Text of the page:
Rinpoche put his heart, time and love into this first ever Shangpa Monlam. A Monlam is a prayer, and a large Monlam like this one is where the lamas and attendees make many prayers for all beings’ benefit, which of course includes praying that all beings receive what they need and desire and live in harmony and peace. He had placed nametags for the lamas of his centers and sat the senior lamas in a row together— from East and West, male and female, with all the other lamas and three year retreat grads in rows behind. All the other dharma practitioners sat on the sides and in back. The large lhakhang holds 500 people or so.

Monday, October 13, 2014

Discovering Buddhism in Bangladesh

Stav Zotalis 

Stav and her father.
My journey to Buddhism has been a surprising one. I was born into a Greek Orthodox migrant family 48 years ago. Although I was born in Sydney, Australia, it felt like living in a Greek village. I spoke Greek at home, most of my friends were Greek, I attended Greek school (after regular English school) , went to Greek Orthodox Sunday school, did Greek dancing, ate Greek food, had Greek dreams (marriage to a Greek professional, 2 children, well-paid job and a two-storey house in a respectable suburb). The Greek Orthodox priest played a central role in my life, although his influence was more moral and social than spiritual. He christened me, set up the Greek school that I went to, and was there for important events such as Christmas, Easter, my two sisters’ weddings to Greek professionals, and, very sadly, at the burial of my beloved father when I was 29.

The love and support my father gave me is one of the greatest treasures I have received during this lifetime. He was an extraordinary man. He was born into poverty and deprivation in 1939, which was exacerbated when his father was murdered in 1946, by men from his village and after witnessing the rape of his eldest daughter, my dad’s 19-year-old sister. My father didn’t demonstrate the bitterness and rage that often results from a tragedy like this. He was a gentle, generous, simple, good-humored and wonderful man. In fact, he had a lot of the great qualities of the Buddha – phenomenal love and generosity. He also believed in karma, right speech, right action, and embodied kindness and love.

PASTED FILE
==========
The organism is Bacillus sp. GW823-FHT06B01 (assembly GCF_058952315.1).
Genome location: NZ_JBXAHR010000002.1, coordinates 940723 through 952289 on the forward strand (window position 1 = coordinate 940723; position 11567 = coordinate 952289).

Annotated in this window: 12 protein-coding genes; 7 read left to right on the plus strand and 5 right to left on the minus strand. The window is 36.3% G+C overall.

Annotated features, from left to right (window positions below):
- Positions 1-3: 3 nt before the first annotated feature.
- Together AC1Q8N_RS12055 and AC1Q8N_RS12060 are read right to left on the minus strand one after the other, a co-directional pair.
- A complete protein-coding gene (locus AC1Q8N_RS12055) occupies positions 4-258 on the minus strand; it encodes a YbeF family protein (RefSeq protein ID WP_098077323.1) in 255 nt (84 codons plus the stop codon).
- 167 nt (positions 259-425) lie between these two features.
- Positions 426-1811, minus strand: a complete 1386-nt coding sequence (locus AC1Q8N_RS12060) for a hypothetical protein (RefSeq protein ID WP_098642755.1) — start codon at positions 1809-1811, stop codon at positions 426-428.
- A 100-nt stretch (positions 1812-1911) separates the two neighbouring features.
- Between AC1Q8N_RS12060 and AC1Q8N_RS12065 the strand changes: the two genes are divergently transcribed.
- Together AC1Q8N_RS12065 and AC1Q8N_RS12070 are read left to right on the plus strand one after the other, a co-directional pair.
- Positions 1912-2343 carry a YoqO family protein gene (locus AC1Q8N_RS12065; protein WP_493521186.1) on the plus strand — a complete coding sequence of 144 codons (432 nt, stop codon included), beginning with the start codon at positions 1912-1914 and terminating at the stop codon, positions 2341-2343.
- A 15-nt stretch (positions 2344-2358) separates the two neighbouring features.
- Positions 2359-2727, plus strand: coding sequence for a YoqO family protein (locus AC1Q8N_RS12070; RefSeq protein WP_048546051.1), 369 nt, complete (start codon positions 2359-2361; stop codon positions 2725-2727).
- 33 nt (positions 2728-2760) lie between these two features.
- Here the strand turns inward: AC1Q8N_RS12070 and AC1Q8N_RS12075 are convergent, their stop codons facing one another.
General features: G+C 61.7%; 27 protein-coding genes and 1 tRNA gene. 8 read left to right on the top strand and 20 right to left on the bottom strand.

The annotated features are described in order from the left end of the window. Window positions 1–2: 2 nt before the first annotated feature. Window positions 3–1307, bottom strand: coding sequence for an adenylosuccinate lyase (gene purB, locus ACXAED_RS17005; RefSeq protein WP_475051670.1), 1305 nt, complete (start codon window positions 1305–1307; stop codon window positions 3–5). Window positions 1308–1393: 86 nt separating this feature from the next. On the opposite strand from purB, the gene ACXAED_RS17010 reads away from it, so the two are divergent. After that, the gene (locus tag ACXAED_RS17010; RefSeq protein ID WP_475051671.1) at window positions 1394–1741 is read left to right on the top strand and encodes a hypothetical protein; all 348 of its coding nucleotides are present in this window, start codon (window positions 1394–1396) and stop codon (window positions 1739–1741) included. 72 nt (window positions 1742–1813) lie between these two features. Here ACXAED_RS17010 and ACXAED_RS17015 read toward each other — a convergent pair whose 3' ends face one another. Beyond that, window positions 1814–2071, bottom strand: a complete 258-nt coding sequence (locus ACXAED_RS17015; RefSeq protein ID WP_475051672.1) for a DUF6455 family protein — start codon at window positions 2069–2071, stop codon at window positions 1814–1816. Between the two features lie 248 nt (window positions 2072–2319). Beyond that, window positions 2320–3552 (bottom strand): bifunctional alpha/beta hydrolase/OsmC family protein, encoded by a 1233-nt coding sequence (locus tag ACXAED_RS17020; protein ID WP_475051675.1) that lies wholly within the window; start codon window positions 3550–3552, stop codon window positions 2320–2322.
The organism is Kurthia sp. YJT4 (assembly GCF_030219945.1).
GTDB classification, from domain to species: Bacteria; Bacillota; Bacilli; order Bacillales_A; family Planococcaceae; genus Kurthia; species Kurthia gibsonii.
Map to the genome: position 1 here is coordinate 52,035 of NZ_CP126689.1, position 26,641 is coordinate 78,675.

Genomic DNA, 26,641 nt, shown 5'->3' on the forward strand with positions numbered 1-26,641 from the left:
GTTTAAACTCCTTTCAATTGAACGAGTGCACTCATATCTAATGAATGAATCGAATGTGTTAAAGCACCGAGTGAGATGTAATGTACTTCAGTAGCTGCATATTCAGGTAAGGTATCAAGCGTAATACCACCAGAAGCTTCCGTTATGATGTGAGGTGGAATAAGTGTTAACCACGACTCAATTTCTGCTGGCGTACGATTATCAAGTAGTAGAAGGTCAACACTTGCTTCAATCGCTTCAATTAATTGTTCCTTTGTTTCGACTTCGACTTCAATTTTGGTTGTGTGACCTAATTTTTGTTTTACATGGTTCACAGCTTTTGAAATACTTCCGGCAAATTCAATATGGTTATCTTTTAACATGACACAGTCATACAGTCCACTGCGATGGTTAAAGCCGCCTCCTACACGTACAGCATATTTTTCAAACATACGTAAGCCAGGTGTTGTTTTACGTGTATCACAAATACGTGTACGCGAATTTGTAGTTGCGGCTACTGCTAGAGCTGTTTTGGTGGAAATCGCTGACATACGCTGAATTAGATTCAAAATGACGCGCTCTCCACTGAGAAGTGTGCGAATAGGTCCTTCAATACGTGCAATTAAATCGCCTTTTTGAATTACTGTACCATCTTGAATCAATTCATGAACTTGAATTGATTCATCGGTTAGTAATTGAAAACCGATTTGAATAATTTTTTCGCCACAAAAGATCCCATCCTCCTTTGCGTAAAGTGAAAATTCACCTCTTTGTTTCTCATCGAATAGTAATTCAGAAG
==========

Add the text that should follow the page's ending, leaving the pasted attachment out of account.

Monday, September 29, 2014

The Times, They are A’Changin'

Venerable Damchö Diana Finnegan 

His Holiness the Dalai Lama delivering the keynote speech during the Inaugural Ceremony of
"A Meeting of Diverse Spiritual Traditions in India" in New Delhi, India on September 20, 2014.
Photo/Tenzin Choejor/OHHDL

On September 20, 2014, during the first roundtable discussion of a interreligious conference entitled, "A Meeting of Diverse Spiritual Traditions in India - Promoting Human Values and Inter-Religious Harmony," held in Delhi, India, H. H. Dalai Lama spoke in favor of revising a rule stipulating that nuns should sit behind monks, even if the nuns are fully ordained Bhikshunis and the monks are novices. The Meeting of Diverse Spiritual Traditions of India, which was convened by His Holiness the Dalai Lama himself, spanned two days, including plenaries on “Inter-Religious Understanding and Human Values” and on “Environment, Education, and Society.”